Top Volvo Ocean race correspondent and analyst, Mark Chisnell writes a regular report for B&G on the current race and trends he sees developing. Here’s his first report.
The Volvo Ocean Race is, after all, a round the world race and that part starts on Saturday – Leg 1; Alicante to Cape Town. It’s been a long time coming, but it’s nearly here.
In the coming months we’ll be following the weather, the moves and counter-moves, the big plays and the little flyers right here on the B&G website, with a weekly report posted every Tuesday. And at the end of each leg, B&G will be awarding a prize to the best performing navigator, according to the following criteria:
‘The B&G Volvo Ocean Race Navigator’s Prize will be awarded to the navigator who, in the opinion of the judging panel, has made the most effective use of meteorological, oceanographic and geographical information to gain distance on the majority of the fleet.’
The prize and kudos will go to the navigators who best use their craft to make gains for their team mates. Yours truly will be heading up the judging panel, and each week I’ll bring you an analysis of the strategies that have unfolded – or are in play – that might just win big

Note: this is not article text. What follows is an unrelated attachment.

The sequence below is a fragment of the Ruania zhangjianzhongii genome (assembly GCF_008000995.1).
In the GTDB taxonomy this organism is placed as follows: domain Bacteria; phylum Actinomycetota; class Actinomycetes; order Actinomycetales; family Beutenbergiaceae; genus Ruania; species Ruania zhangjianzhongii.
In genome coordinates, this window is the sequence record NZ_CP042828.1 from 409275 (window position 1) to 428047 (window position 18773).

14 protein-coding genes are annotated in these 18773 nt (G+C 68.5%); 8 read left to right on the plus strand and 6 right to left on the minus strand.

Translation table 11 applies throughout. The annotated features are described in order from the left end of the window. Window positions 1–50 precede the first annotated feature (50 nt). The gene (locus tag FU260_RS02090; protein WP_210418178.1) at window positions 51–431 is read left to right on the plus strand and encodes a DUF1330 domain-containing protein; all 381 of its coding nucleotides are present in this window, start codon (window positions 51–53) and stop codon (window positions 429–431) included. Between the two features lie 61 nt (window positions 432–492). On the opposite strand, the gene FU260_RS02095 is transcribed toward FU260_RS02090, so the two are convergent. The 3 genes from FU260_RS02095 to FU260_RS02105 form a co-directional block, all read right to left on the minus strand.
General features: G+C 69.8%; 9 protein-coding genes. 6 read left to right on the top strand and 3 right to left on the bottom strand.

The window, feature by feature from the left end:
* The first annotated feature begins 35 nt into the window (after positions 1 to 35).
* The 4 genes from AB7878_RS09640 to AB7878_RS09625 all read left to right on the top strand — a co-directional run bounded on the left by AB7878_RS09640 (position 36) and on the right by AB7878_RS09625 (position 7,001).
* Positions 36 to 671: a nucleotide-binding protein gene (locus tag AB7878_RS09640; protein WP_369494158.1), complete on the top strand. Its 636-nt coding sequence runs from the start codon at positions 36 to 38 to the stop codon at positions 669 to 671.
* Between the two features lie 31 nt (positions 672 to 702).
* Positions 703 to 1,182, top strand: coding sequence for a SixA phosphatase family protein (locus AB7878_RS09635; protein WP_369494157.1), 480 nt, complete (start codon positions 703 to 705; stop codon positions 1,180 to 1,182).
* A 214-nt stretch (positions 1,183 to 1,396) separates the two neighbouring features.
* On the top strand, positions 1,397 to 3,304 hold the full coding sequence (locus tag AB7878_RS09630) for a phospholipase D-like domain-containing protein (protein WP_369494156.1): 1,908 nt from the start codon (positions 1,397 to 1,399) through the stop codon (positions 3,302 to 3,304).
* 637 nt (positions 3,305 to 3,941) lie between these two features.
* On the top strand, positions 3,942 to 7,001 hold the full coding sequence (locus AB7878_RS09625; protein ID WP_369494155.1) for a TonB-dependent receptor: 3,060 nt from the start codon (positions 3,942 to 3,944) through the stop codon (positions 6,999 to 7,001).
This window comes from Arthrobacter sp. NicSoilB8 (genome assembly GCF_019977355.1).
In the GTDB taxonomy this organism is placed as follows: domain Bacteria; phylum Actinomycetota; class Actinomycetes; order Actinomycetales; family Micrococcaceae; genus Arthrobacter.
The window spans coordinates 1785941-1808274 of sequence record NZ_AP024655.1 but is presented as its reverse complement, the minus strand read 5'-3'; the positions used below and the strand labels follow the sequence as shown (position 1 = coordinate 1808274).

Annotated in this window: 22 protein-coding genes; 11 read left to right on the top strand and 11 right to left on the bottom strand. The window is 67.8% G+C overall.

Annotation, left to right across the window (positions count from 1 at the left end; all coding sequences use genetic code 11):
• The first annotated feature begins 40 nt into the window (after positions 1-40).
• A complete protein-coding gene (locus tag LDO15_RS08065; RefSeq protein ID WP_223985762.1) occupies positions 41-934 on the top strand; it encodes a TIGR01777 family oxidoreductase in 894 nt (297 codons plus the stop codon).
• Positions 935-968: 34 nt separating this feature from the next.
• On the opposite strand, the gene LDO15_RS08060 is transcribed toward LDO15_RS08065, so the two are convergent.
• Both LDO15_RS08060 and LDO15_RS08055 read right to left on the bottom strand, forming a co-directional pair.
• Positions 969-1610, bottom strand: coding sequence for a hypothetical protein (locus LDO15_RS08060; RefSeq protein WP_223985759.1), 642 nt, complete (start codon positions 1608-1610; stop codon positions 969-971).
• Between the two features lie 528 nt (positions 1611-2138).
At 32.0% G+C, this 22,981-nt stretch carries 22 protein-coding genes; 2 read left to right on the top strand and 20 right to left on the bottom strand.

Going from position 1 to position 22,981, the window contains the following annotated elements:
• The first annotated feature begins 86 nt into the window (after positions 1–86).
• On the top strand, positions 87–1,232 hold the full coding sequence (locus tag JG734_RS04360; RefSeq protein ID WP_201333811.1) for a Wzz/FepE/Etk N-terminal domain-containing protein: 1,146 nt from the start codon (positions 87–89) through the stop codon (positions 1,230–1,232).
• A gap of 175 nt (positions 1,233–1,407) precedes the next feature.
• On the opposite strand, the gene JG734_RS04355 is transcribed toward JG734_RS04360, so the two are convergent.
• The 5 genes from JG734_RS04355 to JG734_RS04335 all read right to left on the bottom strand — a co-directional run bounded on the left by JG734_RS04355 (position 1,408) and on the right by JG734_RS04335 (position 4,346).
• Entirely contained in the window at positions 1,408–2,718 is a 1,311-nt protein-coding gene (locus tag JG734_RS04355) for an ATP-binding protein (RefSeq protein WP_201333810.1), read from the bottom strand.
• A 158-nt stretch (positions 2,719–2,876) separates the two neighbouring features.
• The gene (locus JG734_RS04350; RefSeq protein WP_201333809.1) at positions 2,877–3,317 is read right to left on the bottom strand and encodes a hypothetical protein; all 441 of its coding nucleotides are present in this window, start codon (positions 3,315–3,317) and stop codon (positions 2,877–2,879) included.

I’ll be writing for sailors, people who know their port from starboard, and a tack from a gybe. It will also help if you know a low-pressure system from a high pressure one, but if you don’t… these days, there’s always Wikipedia.
So, looking forward to Leg One – where do some of the challenges and the opportunities lie for our seven navigators?
High Pressure Hot House
We’re into the autumn equinox and a time of unsettled weather, but it looks like the first few days will be dominated by high pressure over Spain. So that means the Med will keep its reputation as light and tricky, with potential for someone to get stuck and take a big loss. Or get it right and make a big gain. The route follows the coast, so understanding land effects will be crucial.
If there’s not much wind, then getting through the Straits of Gibraltar will be tough, as there’s plenty of current running. The channel is only about eight nautical miles wide, so the fleet will still be forced to contend with local land effects, perhaps picking a shore that could see a split and more opportunities for finding a snake or a ladder.
Once the fleet get out into the North Atlantic, the next big hurdle should be the Azores High – a large high-pressure area named after the island chain. It determines the position of the trade winds, the moderate to strong north-easterly breeze that usually runs from Portugal down the west coast of Africa. If the weather gods are favouring the fleet, they will roll straight out of the Med to find the trade winds blowing strong and hard, and step onto the conveyor belt that will take them to the Doldrums. If not they will find themselves struggling in what used to be called the Horse Latitudes – more light air.
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